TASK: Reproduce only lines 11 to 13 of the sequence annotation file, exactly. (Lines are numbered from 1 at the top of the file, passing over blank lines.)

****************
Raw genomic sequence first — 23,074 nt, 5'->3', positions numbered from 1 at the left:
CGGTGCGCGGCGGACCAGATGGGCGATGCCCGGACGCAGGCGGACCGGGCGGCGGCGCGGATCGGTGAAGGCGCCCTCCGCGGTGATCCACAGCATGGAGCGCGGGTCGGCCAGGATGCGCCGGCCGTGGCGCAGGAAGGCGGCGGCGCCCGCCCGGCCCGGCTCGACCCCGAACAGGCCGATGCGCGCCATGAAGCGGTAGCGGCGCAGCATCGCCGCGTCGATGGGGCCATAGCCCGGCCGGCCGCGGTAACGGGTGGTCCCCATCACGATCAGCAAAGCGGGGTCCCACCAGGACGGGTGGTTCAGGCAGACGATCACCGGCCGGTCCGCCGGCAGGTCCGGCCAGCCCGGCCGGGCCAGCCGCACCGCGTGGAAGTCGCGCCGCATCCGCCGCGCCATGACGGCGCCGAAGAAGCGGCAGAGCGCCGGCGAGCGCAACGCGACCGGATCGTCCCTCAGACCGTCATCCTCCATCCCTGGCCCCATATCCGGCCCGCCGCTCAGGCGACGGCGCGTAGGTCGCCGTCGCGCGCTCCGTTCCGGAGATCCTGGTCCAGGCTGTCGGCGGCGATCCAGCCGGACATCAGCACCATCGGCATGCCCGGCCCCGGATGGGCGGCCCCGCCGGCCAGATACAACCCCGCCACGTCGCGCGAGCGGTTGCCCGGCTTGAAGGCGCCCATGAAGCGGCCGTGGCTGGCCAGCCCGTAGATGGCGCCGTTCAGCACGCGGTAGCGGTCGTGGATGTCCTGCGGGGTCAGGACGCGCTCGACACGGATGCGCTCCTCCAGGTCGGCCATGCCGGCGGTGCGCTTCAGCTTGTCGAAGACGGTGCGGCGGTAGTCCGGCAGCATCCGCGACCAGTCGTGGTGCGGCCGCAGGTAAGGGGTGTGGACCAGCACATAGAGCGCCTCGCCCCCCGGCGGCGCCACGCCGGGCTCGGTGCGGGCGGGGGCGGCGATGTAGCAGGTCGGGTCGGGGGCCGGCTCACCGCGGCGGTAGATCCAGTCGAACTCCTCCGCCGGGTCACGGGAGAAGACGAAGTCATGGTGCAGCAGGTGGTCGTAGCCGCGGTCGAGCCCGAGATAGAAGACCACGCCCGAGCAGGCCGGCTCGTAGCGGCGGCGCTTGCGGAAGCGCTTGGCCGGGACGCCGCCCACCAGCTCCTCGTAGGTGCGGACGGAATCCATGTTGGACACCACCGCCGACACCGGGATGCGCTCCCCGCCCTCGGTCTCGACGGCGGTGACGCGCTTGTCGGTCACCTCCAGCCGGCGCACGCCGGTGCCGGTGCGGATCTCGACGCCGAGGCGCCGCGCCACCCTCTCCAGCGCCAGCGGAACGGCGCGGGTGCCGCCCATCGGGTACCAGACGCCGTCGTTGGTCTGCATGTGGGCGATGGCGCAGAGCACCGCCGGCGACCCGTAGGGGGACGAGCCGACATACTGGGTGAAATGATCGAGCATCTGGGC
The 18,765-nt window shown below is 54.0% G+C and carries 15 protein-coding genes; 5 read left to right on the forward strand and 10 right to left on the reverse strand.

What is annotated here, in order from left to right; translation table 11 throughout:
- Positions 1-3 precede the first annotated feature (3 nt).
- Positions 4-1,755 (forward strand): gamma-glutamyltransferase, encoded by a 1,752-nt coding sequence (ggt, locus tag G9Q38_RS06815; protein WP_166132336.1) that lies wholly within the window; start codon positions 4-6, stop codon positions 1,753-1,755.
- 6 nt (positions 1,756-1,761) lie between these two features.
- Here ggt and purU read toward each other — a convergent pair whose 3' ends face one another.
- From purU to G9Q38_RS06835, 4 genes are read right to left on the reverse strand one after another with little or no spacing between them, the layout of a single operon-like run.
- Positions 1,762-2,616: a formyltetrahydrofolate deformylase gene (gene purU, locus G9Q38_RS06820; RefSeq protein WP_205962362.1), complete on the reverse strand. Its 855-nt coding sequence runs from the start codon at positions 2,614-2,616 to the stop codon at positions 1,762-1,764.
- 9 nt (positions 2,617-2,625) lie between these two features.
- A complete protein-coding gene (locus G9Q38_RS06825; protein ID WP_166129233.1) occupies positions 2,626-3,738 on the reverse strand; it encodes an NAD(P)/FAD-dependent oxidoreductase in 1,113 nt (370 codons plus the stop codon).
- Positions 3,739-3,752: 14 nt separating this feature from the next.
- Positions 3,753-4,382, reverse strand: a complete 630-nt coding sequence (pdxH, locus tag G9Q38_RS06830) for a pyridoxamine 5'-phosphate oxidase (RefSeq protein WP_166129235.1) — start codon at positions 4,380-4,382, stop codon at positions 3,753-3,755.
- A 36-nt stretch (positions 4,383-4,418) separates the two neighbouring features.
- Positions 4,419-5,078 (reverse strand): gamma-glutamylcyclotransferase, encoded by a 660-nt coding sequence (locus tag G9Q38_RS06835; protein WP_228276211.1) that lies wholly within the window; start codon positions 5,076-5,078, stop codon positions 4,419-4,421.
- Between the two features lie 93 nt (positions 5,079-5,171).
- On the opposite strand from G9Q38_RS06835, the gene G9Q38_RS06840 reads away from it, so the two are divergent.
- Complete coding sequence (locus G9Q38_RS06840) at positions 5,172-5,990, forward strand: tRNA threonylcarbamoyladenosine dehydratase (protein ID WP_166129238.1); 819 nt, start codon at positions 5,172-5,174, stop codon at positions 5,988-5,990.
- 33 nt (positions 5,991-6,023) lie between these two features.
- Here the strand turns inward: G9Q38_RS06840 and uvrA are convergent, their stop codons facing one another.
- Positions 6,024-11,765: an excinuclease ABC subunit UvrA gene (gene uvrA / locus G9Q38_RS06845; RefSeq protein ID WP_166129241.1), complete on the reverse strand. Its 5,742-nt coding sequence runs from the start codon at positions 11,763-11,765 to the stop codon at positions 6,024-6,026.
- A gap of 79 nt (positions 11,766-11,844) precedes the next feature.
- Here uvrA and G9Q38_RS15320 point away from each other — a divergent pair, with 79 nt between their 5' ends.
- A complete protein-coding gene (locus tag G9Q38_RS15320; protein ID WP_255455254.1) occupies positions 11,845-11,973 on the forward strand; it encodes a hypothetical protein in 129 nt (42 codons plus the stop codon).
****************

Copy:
- 9 nt (positions 2,617-2,625) lie between these two features.
- A complete protein-coding gene (locus G9Q38_RS06825; protein ID WP_166129233.1) occupies positions 2,626-3,738 on the reverse strand; it encodes an NAD(P)/FAD-dependent oxidoreductase in 1,113 nt (370 codons plus the stop codon).
- Positions 3,739-3,752: 14 nt separating this feature from the next.